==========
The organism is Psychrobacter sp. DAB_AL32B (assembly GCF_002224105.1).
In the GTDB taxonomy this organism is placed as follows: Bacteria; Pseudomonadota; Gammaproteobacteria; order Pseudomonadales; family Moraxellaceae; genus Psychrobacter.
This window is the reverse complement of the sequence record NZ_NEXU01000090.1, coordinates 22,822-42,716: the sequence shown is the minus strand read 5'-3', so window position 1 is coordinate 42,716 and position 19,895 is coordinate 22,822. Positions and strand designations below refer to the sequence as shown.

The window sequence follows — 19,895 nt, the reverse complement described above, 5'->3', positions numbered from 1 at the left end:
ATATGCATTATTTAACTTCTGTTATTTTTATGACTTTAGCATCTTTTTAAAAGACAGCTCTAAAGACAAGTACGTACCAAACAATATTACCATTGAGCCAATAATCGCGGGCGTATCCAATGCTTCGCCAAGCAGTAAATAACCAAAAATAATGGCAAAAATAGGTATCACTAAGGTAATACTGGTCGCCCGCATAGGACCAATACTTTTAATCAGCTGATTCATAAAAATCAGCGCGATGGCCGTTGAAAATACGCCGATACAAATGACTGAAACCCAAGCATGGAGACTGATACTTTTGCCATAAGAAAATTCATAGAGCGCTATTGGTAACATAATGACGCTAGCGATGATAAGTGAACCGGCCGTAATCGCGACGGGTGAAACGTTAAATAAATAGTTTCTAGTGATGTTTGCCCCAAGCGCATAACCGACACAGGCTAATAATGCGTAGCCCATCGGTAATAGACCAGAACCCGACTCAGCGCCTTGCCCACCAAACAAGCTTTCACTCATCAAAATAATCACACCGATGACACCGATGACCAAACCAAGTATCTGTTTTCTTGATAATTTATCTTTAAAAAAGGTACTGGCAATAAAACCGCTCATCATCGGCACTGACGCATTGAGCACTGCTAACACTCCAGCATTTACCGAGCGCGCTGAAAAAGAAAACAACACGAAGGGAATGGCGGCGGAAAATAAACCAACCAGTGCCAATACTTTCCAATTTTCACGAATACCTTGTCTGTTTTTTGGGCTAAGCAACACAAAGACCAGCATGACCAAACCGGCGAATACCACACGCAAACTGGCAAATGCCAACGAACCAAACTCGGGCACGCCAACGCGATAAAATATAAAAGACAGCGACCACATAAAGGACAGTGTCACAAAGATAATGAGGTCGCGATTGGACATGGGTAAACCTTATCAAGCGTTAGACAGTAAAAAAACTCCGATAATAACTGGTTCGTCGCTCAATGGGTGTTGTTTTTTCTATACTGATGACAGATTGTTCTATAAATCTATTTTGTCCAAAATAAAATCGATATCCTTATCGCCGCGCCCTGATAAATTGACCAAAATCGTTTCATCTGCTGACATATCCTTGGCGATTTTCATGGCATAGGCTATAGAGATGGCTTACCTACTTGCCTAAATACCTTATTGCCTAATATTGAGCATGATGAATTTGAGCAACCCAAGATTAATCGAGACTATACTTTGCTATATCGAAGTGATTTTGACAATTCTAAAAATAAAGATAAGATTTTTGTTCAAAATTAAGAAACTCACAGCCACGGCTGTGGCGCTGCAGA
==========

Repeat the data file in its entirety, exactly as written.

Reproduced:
The organism is Psychrobacter sp. DAB_AL32B (assembly GCF_002224105.1).
In the GTDB taxonomy this organism is placed as follows: Bacteria; Pseudomonadota; Gammaproteobacteria; order Pseudomonadales; family Moraxellaceae; genus Psychrobacter.
This window is the reverse complement of the sequence record NZ_NEXU01000090.1, coordinates 22,822-42,716: the sequence shown is the minus strand read 5'-3', so window position 1 is coordinate 42,716 and position 19,895 is coordinate 22,822. Positions and strand designations below refer to the sequence as shown.

The window sequence follows — 19,895 nt, the reverse complement described above, 5'->3', positions numbered from 1 at the left end:
ATATGCATTATTTAACTTCTGTTATTTTTATGACTTTAGCATCTTTTTAAAAGACAGCTCTAAAGACAAGTACGTACCAAACAATATTACCATTGAGCCAATAATCGCGGGCGTATCCAATGCTTCGCCAAGCAGTAAATAACCAAAAATAATGGCAAAAATAGGTATCACTAAGGTAATACTGGTCGCCCGCATAGGACCAATACTTTTAATCAGCTGATTCATAAAAATCAGCGCGATGGCCGTTGAAAATACGCCGATACAAATGACTGAAACCCAAGCATGGAGACTGATACTTTTGCCATAAGAAAATTCATAGAGCGCTATTGGTAACATAATGACGCTAGCGATGATAAGTGAACCGGCCGTAATCGCGACGGGTGAAACGTTAAATAAATAGTTTCTAGTGATGTTTGCCCCAAGCGCATAACCGACACAGGCTAATAATGCGTAGCCCATCGGTAATAGACCAGAACCCGACTCAGCGCCTTGCCCACCAAACAAGCTTTCACTCATCAAAATAATCACACCGATGACACCGATGACCAAACCAAGTATCTGTTTTCTTGATAATTTATCTTTAAAAAAGGTACTGGCAATAAAACCGCTCATCATCGGCACTGACGCATTGAGCACTGCTAACACTCCAGCATTTACCGAGCGCGCTGAAAAAGAAAACAACACGAAGGGAATGGCGGCGGAAAATAAACCAACCAGTGCCAATACTTTCCAATTTTCACGAATACCTTGTCTGTTTTTTGGGCTAAGCAACACAAAGACCAGCATGACCAAACCGGCGAATACCACACGCAAACTGGCAAATGCCAACGAACCAAACTCGGGCACGCCAACGCGATAAAATATAAAAGACAGCGACCACATAAAGGACAGTGTCACAAAGATAATGAGGTCGCGATTGGACATGGGTAAACCTTATCAAGCGTTAGACAGTAAAAAAACTCCGATAATAACTGGTTCGTCGCTCAATGGGTGTTGTTTTTTCTATACTGATGACAGATTGTTCTATAAATCTATTTTGTCCAAAATAAAATCGATATCCTTATCGCCGCGCCCTGATAAATTGACCAAAATCGTTTCATCTGCTGACATATCCTTGGCGATTTTCATGGCATAGGCTATAGAGATGGCTTACCTACTTGCCTAAATACCTTATTGCCTAATATTGAGCATGATGAATTTGAGCAACCCAAGATTAATCGAGACTATACTTTGCTATATCGAAGTGATTTTGACAATTCTAAAAATAAAGATAAGATTTTTGTTCAAAATTAAGAAACTCACAGCCACGGCTGTGGCGCTGCAGA